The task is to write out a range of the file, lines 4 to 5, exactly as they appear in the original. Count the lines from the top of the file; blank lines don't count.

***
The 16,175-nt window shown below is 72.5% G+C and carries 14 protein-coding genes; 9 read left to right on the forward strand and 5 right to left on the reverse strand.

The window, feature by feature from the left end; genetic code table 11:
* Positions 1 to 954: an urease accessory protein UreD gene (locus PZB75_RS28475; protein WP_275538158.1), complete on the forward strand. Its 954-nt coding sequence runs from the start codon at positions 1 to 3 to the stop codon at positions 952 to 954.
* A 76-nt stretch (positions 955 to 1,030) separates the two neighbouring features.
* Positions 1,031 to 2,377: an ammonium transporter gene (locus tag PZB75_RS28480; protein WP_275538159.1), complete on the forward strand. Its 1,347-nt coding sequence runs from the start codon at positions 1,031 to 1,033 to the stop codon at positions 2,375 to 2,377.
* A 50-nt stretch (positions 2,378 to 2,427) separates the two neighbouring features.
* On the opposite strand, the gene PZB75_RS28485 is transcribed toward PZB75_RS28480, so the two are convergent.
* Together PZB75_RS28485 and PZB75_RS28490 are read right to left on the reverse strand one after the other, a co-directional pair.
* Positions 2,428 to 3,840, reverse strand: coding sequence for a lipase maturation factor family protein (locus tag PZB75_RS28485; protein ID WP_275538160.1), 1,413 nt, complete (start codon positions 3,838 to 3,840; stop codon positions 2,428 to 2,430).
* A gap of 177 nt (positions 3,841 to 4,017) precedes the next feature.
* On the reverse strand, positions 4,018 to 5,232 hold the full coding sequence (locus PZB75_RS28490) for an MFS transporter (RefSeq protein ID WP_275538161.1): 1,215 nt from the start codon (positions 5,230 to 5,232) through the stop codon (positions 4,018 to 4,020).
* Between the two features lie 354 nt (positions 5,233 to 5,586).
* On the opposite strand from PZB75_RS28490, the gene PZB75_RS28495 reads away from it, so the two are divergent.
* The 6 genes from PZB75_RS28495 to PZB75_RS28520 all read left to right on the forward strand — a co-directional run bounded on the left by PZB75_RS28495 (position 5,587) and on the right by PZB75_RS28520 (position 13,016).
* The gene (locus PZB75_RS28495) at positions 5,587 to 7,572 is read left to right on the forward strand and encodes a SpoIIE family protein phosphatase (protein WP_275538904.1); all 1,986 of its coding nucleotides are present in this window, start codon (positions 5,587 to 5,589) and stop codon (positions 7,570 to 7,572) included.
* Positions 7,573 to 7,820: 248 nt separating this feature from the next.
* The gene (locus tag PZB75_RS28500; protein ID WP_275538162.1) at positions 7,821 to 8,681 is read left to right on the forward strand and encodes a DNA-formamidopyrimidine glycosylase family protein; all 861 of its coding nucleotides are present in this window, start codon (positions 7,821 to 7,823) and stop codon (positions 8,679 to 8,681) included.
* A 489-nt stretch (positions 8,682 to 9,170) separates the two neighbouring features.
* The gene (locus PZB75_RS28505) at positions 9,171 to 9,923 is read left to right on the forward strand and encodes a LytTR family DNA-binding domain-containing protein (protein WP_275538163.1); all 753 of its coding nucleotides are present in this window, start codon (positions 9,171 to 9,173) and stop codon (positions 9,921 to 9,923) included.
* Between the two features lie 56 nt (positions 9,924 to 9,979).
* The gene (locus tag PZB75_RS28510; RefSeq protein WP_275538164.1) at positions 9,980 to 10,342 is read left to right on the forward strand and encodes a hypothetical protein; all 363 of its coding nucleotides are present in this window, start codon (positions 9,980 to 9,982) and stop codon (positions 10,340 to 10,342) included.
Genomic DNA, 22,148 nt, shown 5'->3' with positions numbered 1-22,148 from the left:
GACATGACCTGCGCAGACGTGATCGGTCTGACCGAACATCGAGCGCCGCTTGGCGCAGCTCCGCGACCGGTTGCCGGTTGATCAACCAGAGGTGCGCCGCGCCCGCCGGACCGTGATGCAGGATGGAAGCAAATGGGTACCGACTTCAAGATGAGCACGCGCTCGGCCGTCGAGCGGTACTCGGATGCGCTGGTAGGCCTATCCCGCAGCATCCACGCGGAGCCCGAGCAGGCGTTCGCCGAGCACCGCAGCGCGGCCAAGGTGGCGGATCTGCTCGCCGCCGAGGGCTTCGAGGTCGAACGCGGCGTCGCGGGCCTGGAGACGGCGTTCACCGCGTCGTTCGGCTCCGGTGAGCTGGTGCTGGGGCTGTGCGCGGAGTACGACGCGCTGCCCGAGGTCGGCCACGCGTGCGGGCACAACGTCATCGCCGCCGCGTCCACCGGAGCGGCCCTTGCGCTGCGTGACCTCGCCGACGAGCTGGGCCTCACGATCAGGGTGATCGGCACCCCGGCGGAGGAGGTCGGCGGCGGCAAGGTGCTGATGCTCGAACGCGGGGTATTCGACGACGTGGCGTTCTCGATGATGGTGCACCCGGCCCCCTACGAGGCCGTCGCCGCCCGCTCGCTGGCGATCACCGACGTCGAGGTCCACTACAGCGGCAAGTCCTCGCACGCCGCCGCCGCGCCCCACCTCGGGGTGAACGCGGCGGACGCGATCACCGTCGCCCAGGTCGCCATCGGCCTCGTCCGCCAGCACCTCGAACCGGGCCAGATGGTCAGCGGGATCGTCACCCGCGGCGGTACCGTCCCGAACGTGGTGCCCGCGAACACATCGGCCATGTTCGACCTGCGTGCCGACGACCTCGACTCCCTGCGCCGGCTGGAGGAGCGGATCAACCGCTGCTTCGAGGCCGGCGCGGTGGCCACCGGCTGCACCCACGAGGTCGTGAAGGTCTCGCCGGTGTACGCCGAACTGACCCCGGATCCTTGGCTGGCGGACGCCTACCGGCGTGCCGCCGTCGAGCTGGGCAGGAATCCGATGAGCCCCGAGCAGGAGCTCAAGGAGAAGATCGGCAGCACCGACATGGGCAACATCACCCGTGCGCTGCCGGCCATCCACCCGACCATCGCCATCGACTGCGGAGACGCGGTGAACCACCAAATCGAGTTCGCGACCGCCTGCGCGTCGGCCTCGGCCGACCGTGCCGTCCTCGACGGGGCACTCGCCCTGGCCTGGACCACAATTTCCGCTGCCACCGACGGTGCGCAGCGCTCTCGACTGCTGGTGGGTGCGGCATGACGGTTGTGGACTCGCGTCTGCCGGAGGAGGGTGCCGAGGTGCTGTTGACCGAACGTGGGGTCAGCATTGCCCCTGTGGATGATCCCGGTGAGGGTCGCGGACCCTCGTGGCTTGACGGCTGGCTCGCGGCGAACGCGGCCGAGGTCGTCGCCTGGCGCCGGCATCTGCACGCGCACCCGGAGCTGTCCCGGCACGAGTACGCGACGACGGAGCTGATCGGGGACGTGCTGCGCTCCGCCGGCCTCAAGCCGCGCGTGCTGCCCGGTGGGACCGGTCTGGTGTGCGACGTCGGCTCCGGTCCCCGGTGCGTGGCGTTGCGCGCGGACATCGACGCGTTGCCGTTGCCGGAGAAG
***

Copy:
* A 76-nt stretch (positions 955 to 1,030) separates the two neighbouring features.
* Positions 1,031 to 2,377: an ammonium transporter gene (locus tag PZB75_RS28480; protein WP_275538159.1), complete on the forward strand. Its 1,347-nt coding sequence runs from the start codon at positions 1,031 to 1,033 to the stop codon at positions 2,375 to 2,377.